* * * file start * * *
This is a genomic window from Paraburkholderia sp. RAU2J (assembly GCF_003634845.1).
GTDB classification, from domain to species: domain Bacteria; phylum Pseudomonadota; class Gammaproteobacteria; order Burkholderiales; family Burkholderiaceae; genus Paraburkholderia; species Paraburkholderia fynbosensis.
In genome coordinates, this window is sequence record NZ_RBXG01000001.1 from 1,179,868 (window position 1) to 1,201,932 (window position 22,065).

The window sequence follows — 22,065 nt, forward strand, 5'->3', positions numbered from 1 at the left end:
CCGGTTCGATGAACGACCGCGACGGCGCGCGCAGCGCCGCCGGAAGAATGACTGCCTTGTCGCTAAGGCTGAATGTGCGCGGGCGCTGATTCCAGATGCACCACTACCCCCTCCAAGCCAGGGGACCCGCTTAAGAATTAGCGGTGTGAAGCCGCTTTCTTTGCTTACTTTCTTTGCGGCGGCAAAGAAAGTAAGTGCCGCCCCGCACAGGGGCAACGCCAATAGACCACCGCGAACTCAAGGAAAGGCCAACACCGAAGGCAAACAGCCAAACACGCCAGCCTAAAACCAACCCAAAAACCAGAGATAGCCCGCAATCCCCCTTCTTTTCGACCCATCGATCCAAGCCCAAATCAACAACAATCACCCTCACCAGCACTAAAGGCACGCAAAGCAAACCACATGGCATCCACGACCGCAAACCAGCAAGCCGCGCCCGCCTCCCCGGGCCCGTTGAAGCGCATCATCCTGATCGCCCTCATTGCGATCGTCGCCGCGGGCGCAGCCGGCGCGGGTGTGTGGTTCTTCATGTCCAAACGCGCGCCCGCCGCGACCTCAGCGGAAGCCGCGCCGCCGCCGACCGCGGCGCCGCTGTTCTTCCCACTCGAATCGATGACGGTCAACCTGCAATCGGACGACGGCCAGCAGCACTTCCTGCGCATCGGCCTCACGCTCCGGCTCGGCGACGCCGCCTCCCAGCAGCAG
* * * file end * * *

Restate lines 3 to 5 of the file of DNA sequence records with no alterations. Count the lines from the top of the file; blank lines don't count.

In genome coordinates, this window is sequence record NZ_RBXG01000001.1 from 1,179,868 (window position 1) to 1,201,932 (window position 22,065).

The window sequence follows — 22,065 nt, forward strand, 5'->3', positions numbered from 1 at the left end:
CCGGTTCGATGAACGACCGCGACGGCGCGCGCAGCGCCGCCGGAAGAATGACTGCCTTGTCGCTAAGGCTGAATGTGCGCGGGCGCTGATTCCAGATGCACCACTACCCCCTCCAAGCCAGGGGACCCGCTTAAGAATTAGCGGTGTGAAGCCGCTTTCTTTGCTTACTTTCTTTGCGGCGGCAAAGAAAGTAAGTGCCGCCCCGCACAGGGGCAACGCCAATAGACCACCGCGAACTCAAGGAAAGGCCAACACCGAAGGCAAACAGCCAAACACGCCAGCCTAAAACCAACCCAAAAACCAGAGATAGCCCGCAATCCCCCTTCTTTTCGACCCATCGATCCAAGCCCAAATCAACAACAATCACCCTCACCAGCACTAAAGGCACGCAAAGCAAACCACATGGCATCCACGACCGCAAACCAGCAAGCCGCGCCCGCCTCCCCGGGCCCGTTGAAGCGCATCATCCTGATCGCCCTCATTGCGATCGTCGCCGCGGGCGCAGCCGGCGCGGGTGTGTGGTTCTTCATGTCCAAACGCGCGCCCGCCGCGACCTCAGCGGAAGCCGCGCCGCCGCCGACCGCGGCGCCGCTGTTCTTCCCACTCGAATCGATGACGGTCAACCTGCAATCGGACGACGGCCAGCAGCACTTCCTGCGCATCGGCCTCACGCTCCGGCTCGGCGACGCCGCCTCCCAGCAGCAG